One innovation introduced by GAZ is a 30-degree body swinging system that has been integrated into the process of e-coating. This ensures that all the internal cavities of the body are filled with primer. Trial runs validated the concept after a couple of vehicle bodies were put through the process and then cut up to check in detail that all areas had been satisfactorily covered. Sorokin says that, because the vehicles painted in the facility include Sprinters, Mercedes-Benz had to be given approval as well. He adds that the severity of a Russian winter was not allowed to interfere with the build schedule; temporary covers were placed over window cavities and powerful portable heaters allowed work to continue even when the external temperature was well below zero.
GAZ’s own input to the development of the new facility has involved maximising the use of the skids on which vehicle elements are mounted. Sorokin explains that a way was found to mount two cab shells simultaneously on a single skid – something that Eisenmann did not initially believe possible. Otherwise, the skids carry one main body shell, and the painting process itself involves automated procedures for the cab and body interiors and exteriors, while doors and engine compartments are treated manually.
Waste material from the painting process is piped to a treatment facility that can cope with both acidic and alkaline materials. According to Sorokin, the water undergoes three levels of processing – in the paintshop’s own treatment unit, in the corresponding plant-wide installation, and finally in the city’s own facilities – before it is released back into the environment.
Russian Machines’ CEO, Manfred Eibeck, oversees a set of operations that encompass rail engineering and aerospace maintenance, but GAZ remains a vital part of the conglomerate, providing 80% of its revenues. Even by itself, Eibeck concedes, GAZ is effectively “a lot of different companies”.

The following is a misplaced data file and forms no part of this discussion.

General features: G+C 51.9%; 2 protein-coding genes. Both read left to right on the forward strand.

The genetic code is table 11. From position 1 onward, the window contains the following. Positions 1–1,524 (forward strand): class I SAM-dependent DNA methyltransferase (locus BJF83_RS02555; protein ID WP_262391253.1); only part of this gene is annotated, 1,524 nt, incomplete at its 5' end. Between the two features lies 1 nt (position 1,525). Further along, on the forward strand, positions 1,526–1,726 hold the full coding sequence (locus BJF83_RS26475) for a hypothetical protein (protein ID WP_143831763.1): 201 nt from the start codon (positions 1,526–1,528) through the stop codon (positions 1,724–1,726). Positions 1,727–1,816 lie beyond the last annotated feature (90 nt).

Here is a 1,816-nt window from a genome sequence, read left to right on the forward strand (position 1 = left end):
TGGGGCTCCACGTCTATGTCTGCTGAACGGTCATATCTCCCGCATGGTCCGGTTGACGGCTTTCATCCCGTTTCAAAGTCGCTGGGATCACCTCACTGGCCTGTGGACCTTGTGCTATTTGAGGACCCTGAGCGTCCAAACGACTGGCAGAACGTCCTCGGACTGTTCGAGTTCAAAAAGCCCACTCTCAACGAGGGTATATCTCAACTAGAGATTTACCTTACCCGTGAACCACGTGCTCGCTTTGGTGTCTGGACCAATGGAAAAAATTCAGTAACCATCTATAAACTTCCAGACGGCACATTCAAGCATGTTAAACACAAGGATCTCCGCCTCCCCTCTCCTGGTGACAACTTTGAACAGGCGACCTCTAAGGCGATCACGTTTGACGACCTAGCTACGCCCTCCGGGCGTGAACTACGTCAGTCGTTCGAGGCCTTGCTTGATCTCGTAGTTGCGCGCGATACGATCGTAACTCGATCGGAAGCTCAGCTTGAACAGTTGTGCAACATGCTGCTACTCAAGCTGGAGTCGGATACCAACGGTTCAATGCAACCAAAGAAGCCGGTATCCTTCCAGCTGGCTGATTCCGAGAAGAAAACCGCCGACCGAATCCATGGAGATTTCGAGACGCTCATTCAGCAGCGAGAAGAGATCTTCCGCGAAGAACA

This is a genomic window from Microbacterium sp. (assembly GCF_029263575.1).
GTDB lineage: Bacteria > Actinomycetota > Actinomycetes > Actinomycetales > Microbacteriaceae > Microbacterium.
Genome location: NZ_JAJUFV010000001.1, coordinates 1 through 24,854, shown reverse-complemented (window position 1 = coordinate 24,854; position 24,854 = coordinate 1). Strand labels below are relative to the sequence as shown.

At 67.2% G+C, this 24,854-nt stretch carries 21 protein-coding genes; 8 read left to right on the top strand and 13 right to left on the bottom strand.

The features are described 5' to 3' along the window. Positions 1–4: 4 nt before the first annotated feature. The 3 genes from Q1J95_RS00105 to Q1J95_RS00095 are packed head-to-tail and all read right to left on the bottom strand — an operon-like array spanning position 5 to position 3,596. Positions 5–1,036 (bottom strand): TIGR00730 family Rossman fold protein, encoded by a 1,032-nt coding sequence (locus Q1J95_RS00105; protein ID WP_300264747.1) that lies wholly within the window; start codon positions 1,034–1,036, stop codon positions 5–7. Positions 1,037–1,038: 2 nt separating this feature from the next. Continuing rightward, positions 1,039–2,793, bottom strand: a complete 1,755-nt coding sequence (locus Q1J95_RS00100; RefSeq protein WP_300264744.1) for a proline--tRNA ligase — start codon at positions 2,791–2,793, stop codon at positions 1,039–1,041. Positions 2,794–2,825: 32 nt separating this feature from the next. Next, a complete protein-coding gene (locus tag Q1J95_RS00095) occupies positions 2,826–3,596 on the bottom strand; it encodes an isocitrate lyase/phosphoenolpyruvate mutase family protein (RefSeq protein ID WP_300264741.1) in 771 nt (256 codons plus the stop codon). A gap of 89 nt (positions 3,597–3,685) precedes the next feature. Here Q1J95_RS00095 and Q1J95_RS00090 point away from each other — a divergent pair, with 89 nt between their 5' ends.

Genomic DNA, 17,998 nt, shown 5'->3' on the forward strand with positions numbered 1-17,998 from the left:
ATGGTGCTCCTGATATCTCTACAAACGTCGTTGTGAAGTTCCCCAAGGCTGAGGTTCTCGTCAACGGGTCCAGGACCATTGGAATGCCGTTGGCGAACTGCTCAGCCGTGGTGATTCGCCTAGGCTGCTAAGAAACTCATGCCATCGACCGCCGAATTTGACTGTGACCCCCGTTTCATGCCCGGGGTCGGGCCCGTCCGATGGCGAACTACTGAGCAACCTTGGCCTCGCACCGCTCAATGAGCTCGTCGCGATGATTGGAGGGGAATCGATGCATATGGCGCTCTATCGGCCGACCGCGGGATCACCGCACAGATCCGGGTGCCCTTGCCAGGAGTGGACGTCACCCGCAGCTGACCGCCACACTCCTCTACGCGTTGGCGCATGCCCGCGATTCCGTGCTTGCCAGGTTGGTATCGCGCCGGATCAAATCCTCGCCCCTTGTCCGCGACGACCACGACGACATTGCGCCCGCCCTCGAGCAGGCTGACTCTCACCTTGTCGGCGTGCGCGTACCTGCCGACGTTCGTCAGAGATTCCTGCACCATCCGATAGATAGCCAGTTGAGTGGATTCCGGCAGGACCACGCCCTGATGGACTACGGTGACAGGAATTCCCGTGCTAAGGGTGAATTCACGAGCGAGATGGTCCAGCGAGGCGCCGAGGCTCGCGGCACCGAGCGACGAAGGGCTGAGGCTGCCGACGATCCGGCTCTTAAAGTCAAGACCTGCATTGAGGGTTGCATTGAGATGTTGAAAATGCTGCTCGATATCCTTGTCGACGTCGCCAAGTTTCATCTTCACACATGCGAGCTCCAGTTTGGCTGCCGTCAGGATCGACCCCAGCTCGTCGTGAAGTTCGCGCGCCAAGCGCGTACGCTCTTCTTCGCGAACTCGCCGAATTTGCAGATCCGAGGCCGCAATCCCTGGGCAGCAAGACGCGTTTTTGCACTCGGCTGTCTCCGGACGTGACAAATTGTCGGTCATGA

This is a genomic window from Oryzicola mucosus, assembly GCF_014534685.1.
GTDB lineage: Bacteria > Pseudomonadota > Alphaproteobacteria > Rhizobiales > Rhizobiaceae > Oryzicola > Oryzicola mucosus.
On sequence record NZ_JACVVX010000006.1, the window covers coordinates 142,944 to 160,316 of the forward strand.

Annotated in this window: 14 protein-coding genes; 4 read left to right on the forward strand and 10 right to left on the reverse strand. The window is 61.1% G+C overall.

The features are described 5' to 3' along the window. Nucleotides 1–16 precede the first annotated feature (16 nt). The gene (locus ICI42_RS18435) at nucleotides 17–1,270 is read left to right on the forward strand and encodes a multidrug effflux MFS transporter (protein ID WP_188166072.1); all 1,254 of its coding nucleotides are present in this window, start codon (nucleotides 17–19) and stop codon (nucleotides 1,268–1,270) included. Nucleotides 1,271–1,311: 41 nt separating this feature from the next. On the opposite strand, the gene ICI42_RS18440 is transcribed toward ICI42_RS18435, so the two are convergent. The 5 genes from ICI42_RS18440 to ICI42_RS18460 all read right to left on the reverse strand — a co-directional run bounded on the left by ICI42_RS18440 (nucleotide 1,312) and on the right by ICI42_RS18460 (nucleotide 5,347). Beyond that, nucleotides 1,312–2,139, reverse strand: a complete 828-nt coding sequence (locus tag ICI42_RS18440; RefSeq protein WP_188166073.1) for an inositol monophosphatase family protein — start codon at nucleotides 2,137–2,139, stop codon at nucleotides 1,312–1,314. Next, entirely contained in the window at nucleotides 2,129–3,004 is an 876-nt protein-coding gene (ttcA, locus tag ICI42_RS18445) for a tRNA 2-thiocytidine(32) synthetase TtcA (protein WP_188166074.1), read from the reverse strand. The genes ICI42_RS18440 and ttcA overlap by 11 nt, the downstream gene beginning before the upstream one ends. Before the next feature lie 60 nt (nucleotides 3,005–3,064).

Eibeck observes that several years were needed after the initial acquisition of GAZ in order to make the company ready for serious investment. In particular, manufacturing processes were refined with the introduction of an approach based on the Toyota Production System, an initiative paralleled by the implementation of an effective quality management system.
Since then, however, investment in both products and production facilities has been heavy and continuous. Eibeck reports that during 2010-14 it amounted to 34.5 billion roubles (more than $1 billion). Over the same period, revenue per employee jumped by 61% from 140,000 roubles per month to 226,000. The general upskilling of the workforce was also reflected in a near quadrupling of the number of high-performance workplaces, from 5,600 to 20,800.
Appropriately, a major new addition to the company’s flagship GAZelle range of light commercial vehicles was launched in 2013. This is the GAZelle NEXT family that started with a drop-side truck and has continued since with variants including a cargo-passenger vehicle with crew cabin, and a microbus.
Eibeck foresees this approach continuing, with GAZ remaining a combination of OEM, contract manufacturer and tier-one supplier. Arguably, its ability to fulfil all these roles is the logical consequence of its original guise in the former USSR as a monolithic, completely vertically integrated operation – a structure now infused by a relentless drive for continuous improvement and a willingness to learn from best-practice worldwide.